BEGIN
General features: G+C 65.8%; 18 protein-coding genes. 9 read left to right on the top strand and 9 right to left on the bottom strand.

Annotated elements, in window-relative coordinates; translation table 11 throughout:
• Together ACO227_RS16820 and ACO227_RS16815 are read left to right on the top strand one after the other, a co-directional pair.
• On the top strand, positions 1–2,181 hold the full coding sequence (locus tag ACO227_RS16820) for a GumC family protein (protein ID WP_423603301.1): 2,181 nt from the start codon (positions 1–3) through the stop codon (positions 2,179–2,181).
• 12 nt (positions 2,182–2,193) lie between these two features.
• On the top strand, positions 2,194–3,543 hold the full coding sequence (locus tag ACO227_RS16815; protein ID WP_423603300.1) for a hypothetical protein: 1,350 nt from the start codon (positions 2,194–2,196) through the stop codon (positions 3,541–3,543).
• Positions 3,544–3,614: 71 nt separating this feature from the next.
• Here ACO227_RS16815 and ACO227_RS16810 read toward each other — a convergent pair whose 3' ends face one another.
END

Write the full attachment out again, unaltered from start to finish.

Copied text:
General features: G+C 65.8%; 18 protein-coding genes. 9 read left to right on the top strand and 9 right to left on the bottom strand.

Annotated elements, in window-relative coordinates; translation table 11 throughout:
• Together ACO227_RS16820 and ACO227_RS16815 are read left to right on the top strand one after the other, a co-directional pair.
• On the top strand, positions 1–2,181 hold the full coding sequence (locus tag ACO227_RS16820) for a GumC family protein (protein ID WP_423603301.1): 2,181 nt from the start codon (positions 1–3) through the stop codon (positions 2,179–2,181).
• 12 nt (positions 2,182–2,193) lie between these two features.
• On the top strand, positions 2,194–3,543 hold the full coding sequence (locus tag ACO227_RS16815; protein ID WP_423603300.1) for a hypothetical protein: 1,350 nt from the start codon (positions 2,194–2,196) through the stop codon (positions 3,541–3,543).
• Positions 3,544–3,614: 71 nt separating this feature from the next.
• Here ACO227_RS16815 and ACO227_RS16810 read toward each other — a convergent pair whose 3' ends face one another.